Public Enemy Number One
Public enemy number one used to be “Bonnie and Clyde”, “Baby Face Nelson” or one of a number of other infamous criminals. Today, something else has taken their place…alcohol and illegal drugs.
Everywhere you turn there are warnings about the dangers associated with them. Although these efforts have met with some success, they have failed to stem the tide. The only real solution lies within the individual abuser. They must honestly admit they are an abuser, addicted, and no longer in control of their life.
I have no qualms about those taking an occasional social drink and I don’t belong to any temperance league advocating total abstinence. It’s the alcoholic and addicted “junkie” which concerns me.
I once had a good friend. He was a strong, vibrant man full of life with everything going for him. He had a steady job, nice home and people who cared about him.
This individual worked and played hard. After a long, difficult day he and a few friends would stop off for a few drinks to unwind before going home. There was nothing wrong about that. However, these after hour stops became more and more frequent and he began to getting home later and later.
Eventually, it carried over into his working day. He began drinking at lunch. Of course, it wasn’t long before he was fired. I had warned him of the possible consequences but he didn’t listen. He had believed he was to “valuable” to the company to be fired.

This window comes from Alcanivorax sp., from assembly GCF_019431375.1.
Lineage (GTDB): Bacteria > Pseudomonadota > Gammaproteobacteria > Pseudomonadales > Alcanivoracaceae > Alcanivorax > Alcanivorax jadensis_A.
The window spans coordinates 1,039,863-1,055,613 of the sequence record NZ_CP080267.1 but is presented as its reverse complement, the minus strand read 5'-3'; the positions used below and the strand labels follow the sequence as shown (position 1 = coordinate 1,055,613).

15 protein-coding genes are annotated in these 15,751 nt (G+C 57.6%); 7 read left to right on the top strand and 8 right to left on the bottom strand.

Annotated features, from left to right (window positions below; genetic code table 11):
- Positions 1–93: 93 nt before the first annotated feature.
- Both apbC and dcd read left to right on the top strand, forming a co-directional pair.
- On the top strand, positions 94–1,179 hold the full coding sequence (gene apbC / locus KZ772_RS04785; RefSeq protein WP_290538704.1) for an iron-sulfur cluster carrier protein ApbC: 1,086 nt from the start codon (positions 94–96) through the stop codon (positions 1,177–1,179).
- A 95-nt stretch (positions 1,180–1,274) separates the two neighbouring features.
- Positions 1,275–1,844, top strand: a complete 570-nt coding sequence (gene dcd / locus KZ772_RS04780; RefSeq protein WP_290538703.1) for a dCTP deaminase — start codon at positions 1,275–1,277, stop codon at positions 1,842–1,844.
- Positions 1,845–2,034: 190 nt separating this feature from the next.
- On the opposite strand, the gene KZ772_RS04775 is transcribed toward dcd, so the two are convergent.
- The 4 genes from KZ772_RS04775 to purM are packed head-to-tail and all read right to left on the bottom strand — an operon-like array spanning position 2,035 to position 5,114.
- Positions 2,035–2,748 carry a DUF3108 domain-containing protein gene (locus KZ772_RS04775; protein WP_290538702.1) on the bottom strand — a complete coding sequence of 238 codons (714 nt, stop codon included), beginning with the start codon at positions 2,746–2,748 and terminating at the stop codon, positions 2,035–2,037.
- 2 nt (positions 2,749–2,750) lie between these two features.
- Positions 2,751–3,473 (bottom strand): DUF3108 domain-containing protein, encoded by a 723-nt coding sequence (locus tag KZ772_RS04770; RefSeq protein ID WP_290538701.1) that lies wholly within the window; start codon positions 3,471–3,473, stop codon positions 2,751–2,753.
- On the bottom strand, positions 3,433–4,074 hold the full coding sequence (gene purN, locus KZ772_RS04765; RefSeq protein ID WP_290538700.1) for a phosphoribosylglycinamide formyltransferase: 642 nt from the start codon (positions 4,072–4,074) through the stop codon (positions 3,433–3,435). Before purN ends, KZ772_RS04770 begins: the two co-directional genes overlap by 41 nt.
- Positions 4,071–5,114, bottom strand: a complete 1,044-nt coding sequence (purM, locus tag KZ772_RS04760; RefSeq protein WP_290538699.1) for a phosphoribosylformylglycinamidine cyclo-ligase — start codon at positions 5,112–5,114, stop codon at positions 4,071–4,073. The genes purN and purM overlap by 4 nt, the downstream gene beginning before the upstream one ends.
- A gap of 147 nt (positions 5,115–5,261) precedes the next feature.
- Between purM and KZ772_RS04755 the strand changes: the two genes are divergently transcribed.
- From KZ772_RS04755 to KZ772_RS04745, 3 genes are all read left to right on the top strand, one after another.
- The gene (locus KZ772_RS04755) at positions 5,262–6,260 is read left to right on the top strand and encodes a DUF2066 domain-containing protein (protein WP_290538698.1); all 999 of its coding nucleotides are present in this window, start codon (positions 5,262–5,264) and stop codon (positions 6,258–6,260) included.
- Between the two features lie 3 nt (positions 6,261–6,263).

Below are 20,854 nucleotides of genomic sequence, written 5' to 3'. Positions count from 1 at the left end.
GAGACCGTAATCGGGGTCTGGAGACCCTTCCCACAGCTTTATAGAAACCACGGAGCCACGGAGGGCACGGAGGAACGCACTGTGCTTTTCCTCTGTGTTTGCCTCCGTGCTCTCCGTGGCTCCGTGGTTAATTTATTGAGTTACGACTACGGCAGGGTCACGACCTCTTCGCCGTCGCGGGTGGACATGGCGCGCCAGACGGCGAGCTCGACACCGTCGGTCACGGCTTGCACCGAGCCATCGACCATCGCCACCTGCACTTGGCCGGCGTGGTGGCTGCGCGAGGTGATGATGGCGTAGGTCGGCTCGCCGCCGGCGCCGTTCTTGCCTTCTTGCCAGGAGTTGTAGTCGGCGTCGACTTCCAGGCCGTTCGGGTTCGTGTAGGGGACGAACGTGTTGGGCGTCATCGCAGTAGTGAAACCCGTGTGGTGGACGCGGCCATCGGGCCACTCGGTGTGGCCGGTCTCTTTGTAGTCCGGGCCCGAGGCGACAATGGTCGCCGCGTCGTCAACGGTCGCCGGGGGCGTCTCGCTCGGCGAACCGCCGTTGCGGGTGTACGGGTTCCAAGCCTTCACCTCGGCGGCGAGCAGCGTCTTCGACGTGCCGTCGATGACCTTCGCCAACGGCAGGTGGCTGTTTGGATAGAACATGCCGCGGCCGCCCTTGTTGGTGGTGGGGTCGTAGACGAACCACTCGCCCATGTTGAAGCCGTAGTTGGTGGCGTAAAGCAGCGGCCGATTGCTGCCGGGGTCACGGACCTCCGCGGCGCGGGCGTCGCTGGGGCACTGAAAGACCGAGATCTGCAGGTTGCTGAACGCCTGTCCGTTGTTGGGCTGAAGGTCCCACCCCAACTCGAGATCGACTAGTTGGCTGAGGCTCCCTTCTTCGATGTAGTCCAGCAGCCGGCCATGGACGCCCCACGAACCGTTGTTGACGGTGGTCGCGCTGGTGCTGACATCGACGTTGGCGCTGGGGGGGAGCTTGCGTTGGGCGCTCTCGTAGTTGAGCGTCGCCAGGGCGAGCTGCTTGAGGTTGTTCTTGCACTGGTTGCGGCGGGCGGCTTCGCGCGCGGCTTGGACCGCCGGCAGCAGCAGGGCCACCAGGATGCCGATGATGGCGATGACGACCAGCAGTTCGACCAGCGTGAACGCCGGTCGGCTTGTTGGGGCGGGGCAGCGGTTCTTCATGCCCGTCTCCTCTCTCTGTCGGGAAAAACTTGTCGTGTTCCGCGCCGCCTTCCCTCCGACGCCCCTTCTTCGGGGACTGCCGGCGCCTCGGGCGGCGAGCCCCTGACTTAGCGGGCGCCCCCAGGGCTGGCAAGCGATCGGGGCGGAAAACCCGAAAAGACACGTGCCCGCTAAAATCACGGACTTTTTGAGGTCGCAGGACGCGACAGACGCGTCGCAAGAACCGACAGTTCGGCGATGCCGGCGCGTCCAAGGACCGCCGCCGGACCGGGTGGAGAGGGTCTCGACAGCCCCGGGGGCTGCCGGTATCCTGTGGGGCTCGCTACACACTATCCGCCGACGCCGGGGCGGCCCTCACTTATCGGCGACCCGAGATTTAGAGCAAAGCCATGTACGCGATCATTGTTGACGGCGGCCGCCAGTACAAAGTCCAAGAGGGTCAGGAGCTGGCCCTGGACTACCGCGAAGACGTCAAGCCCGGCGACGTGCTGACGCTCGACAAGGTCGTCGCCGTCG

As his best friend, I approached his supervisor and finally convinced him to give the man one more chance. But the problem continued and he was promptly fired again. He could no longer control his drinking and actually didn’t want to work any longer.
That’s what drugs and alcohol do to a person. It robs them of any desire to get ahead or better them self. Their abuse fills them with a false warm sense of security and blinds them to the harsh reality of life. In other words, it becomes an escape mechanism. They want to run from life instead of facing it.
Without a job or place to stay his clothes soon became ragged, his appearance unkempt. With alcohol on his breath he was turned down time and time again for every job interview I had lined up for him.
Time passed and his situation became worse. He was admitted to a hospital and treated for delirium tremors, “DT’s”. He also suffered muscle spasms, alcoholic seizures and hallucinations. All classic withdrawal symptoms. Still he refused to admit he was powerless and under the complete domination of alcohol. The lure and temptation was too great.
Finally, I had to admit defeat. I couldn’t help someone who refused to help them self.
I run into him from time to time and I’ll ask how he’s faring. He’s not hard to find. He’s usually loitering on a street corner along with other down and out individuals like himself just letting life pass him by. Sometimes I’ll slip him a few dollars for “old times’ sake”, although I know what he will do with it. I wish him well and continue on with my own life.
Some readers may be wondering how I know what it’s like, or what gives me the right to be so harsh and judgmental. The answer is simple. I’m a recovered alcoholic…with over ten years of sobriety.
The person in this story was my best friend. He eventually graduated to hard drugs and was shot and killed in a drug deal gone sour.